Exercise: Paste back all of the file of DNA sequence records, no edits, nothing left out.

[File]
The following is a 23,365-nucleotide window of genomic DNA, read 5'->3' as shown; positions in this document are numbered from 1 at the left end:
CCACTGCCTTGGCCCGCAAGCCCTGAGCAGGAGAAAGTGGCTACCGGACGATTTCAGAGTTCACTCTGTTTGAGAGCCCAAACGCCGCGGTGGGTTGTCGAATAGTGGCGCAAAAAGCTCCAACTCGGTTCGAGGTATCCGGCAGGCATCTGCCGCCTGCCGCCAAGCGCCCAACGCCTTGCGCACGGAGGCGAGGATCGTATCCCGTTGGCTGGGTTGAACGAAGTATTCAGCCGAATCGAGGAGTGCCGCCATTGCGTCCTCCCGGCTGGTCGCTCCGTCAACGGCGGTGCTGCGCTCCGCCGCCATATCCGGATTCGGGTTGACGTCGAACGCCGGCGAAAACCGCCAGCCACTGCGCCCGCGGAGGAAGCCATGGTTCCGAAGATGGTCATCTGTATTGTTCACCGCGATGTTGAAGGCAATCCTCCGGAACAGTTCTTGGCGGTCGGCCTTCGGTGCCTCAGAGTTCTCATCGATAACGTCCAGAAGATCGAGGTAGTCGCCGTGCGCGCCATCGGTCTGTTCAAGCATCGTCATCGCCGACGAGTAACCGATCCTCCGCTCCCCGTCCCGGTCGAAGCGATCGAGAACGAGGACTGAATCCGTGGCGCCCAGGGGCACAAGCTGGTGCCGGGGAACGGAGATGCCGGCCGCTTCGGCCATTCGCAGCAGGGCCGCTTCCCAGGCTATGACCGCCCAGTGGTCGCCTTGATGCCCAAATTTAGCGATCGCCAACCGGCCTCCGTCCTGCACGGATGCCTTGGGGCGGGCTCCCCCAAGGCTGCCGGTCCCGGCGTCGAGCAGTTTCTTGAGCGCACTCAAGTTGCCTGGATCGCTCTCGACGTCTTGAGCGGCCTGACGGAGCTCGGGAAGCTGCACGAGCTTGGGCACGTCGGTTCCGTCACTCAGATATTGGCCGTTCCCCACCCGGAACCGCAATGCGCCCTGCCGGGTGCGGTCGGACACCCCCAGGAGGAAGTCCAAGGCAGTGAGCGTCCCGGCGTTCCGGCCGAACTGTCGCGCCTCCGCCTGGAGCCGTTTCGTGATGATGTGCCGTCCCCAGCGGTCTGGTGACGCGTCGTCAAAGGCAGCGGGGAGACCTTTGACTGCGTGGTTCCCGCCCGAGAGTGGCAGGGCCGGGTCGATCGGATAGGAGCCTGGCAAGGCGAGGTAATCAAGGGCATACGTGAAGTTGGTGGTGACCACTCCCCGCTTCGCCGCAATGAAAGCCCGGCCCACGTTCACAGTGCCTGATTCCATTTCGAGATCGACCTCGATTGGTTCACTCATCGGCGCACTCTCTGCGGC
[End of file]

The following is a 23,365-nucleotide window of genomic DNA, read 5'->3' as shown; positions in this document are numbered from 1 at the left end:
CCACTGCCTTGGCCCGCAAGCCCTGAGCAGGAGAAAGTGGCTACCGGACGATTTCAGAGTTCACTCTGTTTGAGAGCCCAAACGCCGCGGTGGGTTGTCGAATAGTGGCGCAAAAAGCTCCAACTCGGTTCGAGGTATCCGGCAGGCATCTGCCGCCTGCCGCCAAGCGCCCAACGCCTTGCGCACGGAGGCGAGGATCGTATCCCGTTGGCTGGGTTGAACGAAGTATTCAGCCGAATCGAGGAGTGCCGCCATTGCGTCCTCCCGGCTGGTCGCTCCGTCAACGGCGGTGCTGCGCTCCGCCGCCATATCCGGATTCGGGTTGACGTCGAACGCCGGCGAAAACCGCCAGCCACTGCGCCCGCGGAGGAAGCCATGGTTCCGAAGATGGTCATCTGTATTGTTCACCGCGATGTTGAAGGCAATCCTCCGGAACAGTTCTTGGCGGTCGGCCTTCGGTGCCTCAGAGTTCTCATCGATAACGTCCAGAAGATCGAGGTAGTCGCCGTGCGCGCCATCGGTCTGTTCAAGCATCGTCATCGCCGACGAGTAACCGATCCTCCGCTCCCCGTCCCGGTCGAAGCGATCGAGAACGAGGACTGAATCCGTGGCGCCCAGGGGCACAAGCTGGTGCCGGGGAACGGAGATGCCGGCCGCTTCGGCCATTCGCAGCAGGGCCGCTTCCCAGGCTATGACCGCCCAGTGGTCGCCTTGATGCCCAAATTTAGCGATCGCCAACCGGCCTCCGTCCTGCACGGATGCCTTGGGGCGGGCTCCCCCAAGGCTGCCGGTCCCGGCGTCGAGCAGTTTCTTGAGCGCACTCAAGTTGCCTGGATCGCTCTCGACGTCTTGAGCGGCCTGACGGAGCTCGGGAAGCTGCACGAGCTTGGGCACGTCGGTTCCGTCACTCAGATATTGGCCGTTCCCCACCCGGAACCGCAATGCGCCCTGCCGGGTGCGGTCGGACACCCCCAGGAGGAAGTCCAAGGCAGTGAGCGTCCCGGCGTTCCGGCCGAACTGTCGCGCCTCCGCCTGGAGCCGTTTCGTGATGATGTGCCGTCCCCAGCGGTCTGGTGACGCGTCGTCAAAGGCAGCGGGGAGACCTTTGACTGCGTGGTTCCCGCCCGAGAGTGGCAGGGCCGGGTCGATCGGATAGGAGCCTGGCAAGGCGAGGTAATCAAGGGCATACGTGAAGTTGGTGGTGACCACTCCCCGCTTCGCCGCAATGAAAGCCCGGCCCACGTTCACAGTGCCTGATTCCATTTCGAGATCGACCTCGATTGGTTCACTCATCGGCGCACTCTCTGCGGC